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Three Ways to Cook Potato Subji

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One Potato, Two Potato, Three…

Or—pick any vegetable, choose one of these three cooking methods,
and you’re on your way to creating a unique main or side dish.

by Visakha-devi dasi

1984-09-12

This month, I’d like to discuss three basic ways of cooking vegetables. As you become thoroughly conversant with these three basic methods and as you observe how each method affects the ingredients you will learn how to vary the final taste, texture, and appearance of the dish. The characteristics of a particular vegetable determine for you whether it should be cooked until it is tender-crisp, butter-soft, or pureed.

METHOD 1 makes dry-textured vegetable dishes. Small, uniform pieces of vegetable are briskly sauteed in ghee (clarified butter) and then cooked to tenderness without adding any liquid. If the particular vegetables that you’re cooking have substantial moisture content, you can stir-fry them until they’re tender-crisp and softly browned. But if the vegetables are dry or starchy, then set the flame to medium-low, cover the pan, and allow the vegetables to cook in the ghee and their own juices until butter-soft.

METHOD II makes butter-soft braised vegetable dishes. Here you briskly sautee the vegetables, add a liquid, and continue cooking (covered, on low flame) until the vegetables are very tender. Use this method for making vegetable stew, vegetables in gravy, moist vegetables in a concentrated glaze or sauce, or crusty, tender vegetables coated with seasoned ghee,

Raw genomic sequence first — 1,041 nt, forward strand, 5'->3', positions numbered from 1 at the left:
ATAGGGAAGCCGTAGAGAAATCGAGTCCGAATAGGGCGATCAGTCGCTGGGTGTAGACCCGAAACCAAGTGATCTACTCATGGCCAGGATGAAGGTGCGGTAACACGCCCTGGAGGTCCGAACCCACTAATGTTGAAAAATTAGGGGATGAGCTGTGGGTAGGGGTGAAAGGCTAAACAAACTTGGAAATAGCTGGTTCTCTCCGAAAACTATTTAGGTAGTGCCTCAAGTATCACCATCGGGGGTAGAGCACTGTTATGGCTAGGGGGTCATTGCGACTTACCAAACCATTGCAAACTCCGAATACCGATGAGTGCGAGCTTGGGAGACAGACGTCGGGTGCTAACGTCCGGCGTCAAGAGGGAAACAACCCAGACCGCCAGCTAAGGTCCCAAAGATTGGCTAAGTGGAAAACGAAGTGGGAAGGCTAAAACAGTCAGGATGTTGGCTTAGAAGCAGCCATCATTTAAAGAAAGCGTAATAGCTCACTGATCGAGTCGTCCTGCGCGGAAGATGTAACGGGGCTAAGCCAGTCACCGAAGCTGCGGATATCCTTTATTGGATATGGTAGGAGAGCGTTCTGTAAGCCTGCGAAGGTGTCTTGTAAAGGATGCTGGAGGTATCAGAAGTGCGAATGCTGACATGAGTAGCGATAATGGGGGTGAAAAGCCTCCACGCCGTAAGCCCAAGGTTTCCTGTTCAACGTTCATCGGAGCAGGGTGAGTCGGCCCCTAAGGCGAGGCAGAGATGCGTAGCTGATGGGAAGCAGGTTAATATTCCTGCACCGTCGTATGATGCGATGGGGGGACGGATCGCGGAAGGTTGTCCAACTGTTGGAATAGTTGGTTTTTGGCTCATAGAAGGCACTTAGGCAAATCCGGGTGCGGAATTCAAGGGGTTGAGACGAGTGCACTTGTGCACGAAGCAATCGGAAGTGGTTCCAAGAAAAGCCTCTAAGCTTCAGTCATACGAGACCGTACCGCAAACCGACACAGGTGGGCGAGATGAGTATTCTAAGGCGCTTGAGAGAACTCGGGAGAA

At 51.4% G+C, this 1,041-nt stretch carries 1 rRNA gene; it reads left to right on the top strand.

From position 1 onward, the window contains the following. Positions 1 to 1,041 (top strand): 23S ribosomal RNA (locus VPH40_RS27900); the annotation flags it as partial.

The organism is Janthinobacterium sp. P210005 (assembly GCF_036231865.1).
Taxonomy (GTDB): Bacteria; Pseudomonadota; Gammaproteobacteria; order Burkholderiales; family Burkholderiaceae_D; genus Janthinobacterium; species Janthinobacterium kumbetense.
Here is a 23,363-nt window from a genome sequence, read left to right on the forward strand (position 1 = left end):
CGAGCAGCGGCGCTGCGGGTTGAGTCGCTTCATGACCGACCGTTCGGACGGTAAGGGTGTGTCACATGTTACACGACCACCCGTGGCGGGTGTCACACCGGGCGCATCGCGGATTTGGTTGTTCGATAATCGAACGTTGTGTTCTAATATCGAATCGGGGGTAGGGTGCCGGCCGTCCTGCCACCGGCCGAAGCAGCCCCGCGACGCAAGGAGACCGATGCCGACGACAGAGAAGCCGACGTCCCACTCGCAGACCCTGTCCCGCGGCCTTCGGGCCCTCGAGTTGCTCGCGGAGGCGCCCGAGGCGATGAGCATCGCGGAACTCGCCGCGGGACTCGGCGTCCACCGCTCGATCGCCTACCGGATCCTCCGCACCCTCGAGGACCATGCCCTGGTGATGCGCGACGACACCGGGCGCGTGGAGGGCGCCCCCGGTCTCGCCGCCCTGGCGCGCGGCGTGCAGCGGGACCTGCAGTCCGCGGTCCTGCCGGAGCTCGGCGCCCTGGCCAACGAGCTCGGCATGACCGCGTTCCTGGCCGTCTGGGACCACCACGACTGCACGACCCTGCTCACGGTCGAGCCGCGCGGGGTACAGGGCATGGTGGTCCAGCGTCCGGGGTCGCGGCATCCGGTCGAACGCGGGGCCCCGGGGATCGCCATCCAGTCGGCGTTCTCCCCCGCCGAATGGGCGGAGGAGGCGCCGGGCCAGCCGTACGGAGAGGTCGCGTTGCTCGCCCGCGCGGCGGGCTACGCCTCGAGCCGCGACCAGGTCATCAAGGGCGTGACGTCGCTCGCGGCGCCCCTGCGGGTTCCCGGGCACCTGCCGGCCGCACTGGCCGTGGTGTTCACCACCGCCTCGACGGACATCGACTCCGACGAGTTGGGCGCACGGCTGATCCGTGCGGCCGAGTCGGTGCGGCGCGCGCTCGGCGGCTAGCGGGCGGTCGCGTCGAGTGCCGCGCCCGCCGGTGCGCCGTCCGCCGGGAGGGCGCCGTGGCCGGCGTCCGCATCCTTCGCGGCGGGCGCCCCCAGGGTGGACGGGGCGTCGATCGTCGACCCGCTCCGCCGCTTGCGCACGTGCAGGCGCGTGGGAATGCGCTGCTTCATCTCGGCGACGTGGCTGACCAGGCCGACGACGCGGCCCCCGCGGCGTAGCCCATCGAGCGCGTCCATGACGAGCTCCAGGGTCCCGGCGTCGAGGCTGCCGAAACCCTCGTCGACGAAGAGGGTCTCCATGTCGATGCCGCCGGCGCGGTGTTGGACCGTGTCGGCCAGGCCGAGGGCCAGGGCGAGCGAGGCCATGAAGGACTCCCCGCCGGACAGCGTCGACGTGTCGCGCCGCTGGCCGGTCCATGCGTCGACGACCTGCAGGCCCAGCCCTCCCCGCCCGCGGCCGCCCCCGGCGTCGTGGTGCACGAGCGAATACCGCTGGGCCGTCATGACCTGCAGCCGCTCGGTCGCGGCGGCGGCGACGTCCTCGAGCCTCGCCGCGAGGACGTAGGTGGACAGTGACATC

METHOD III makes vegetables in seasoned butter, sauce, or broth. Unlike the first two methods, where the vegetables were sauteed before being cooked to tenderness, this time you first cook them to near tenderness and then sautee them. Depending on the vegetable, you may boil it, steam it, pressure cook it, oven or coal bake it, or deep or shallow fry it. You may cook it either whole or cut, peeled or unpeeled. If you cook it whole, you afterwards cut it into uniform pieces and quickly sautee them in seasoned ghee on a medium high flame. This improves texture and flavor. You can further enhance the finished vegetable by swirling it in a prepared sauce, sprinkling it with more butter and lemon juice, or floating it in a delicate broth.